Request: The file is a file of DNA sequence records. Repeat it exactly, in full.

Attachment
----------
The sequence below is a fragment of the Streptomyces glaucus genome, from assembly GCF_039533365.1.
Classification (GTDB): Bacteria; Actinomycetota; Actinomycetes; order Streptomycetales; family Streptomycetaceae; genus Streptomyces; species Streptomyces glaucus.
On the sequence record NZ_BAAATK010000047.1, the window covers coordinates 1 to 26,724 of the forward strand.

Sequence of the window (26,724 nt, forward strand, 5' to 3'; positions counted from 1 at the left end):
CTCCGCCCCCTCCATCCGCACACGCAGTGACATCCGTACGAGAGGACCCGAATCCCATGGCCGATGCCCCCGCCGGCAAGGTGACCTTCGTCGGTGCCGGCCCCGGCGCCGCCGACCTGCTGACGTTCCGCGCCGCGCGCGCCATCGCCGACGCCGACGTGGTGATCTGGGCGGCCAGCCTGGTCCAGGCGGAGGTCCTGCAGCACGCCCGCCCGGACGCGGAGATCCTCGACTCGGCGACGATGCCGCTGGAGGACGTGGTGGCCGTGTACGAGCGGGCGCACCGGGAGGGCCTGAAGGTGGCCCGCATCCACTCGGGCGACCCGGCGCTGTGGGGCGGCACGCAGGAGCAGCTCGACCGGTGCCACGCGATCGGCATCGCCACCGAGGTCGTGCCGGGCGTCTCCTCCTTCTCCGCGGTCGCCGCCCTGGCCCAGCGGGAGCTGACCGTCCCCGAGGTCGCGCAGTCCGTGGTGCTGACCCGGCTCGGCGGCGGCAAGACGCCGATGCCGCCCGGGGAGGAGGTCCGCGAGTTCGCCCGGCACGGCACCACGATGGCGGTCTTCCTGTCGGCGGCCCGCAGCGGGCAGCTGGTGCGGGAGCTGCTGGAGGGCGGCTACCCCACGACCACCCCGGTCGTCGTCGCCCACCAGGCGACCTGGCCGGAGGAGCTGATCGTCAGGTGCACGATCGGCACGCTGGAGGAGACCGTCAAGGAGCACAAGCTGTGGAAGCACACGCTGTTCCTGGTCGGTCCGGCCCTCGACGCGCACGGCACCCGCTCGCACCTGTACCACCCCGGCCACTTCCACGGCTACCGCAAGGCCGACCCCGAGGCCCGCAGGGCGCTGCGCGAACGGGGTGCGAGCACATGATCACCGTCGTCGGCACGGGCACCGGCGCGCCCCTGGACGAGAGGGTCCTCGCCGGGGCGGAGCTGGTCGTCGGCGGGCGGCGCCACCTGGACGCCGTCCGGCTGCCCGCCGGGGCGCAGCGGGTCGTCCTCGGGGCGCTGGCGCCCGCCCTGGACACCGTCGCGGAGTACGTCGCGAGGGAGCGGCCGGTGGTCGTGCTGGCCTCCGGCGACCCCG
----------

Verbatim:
The sequence below is a fragment of the Streptomyces glaucus genome, from assembly GCF_039533365.1.
Classification (GTDB): Bacteria; Actinomycetota; Actinomycetes; order Streptomycetales; family Streptomycetaceae; genus Streptomyces; species Streptomyces glaucus.
On the sequence record NZ_BAAATK010000047.1, the window covers coordinates 1 to 26,724 of the forward strand.

Sequence of the window (26,724 nt, forward strand, 5' to 3'; positions counted from 1 at the left end):
CTCCGCCCCCTCCATCCGCACACGCAGTGACATCCGTACGAGAGGACCCGAATCCCATGGCCGATGCCCCCGCCGGCAAGGTGACCTTCGTCGGTGCCGGCCCCGGCGCCGCCGACCTGCTGACGTTCCGCGCCGCGCGCGCCATCGCCGACGCCGACGTGGTGATCTGGGCGGCCAGCCTGGTCCAGGCGGAGGTCCTGCAGCACGCCCGCCCGGACGCGGAGATCCTCGACTCGGCGACGATGCCGCTGGAGGACGTGGTGGCCGTGTACGAGCGGGCGCACCGGGAGGGCCTGAAGGTGGCCCGCATCCACTCGGGCGACCCGGCGCTGTGGGGCGGCACGCAGGAGCAGCTCGACCGGTGCCACGCGATCGGCATCGCCACCGAGGTCGTGCCGGGCGTCTCCTCCTTCTCCGCGGTCGCCGCCCTGGCCCAGCGGGAGCTGACCGTCCCCGAGGTCGCGCAGTCCGTGGTGCTGACCCGGCTCGGCGGCGGCAAGACGCCGATGCCGCCCGGGGAGGAGGTCCGCGAGTTCGCCCGGCACGGCACCACGATGGCGGTCTTCCTGTCGGCGGCCCGCAGCGGGCAGCTGGTGCGGGAGCTGCTGGAGGGCGGCTACCCCACGACCACCCCGGTCGTCGTCGCCCACCAGGCGACCTGGCCGGAGGAGCTGATCGTCAGGTGCACGATCGGCACGCTGGAGGAGACCGTCAAGGAGCACAAGCTGTGGAAGCACACGCTGTTCCTGGTCGGTCCGGCCCTCGACGCGCACGGCACCCGCTCGCACCTGTACCACCCCGGCCACTTCCACGGCTACCGCAAGGCCGACCCCGAGGCCCGCAGGGCGCTGCGCGAACGGGGTGCGAGCACATGATCACCGTCGTCGGCACGGGCACCGGCGCGCCCCTGGACGAGAGGGTCCTCGCCGGGGCGGAGCTGGTCGTCGGCGGGCGGCGCCACCTGGACGCCGTCCGGCTGCCCGCCGGGGCGCAGCGGGTCGTCCTCGGGGCGCTGGCGCCCGCCCTGGACACCGTCGCGGAGTACGTCGCGAGGGAGCGGCCGGTGGTCGTGCTGGCCTCCGGCGACCCCG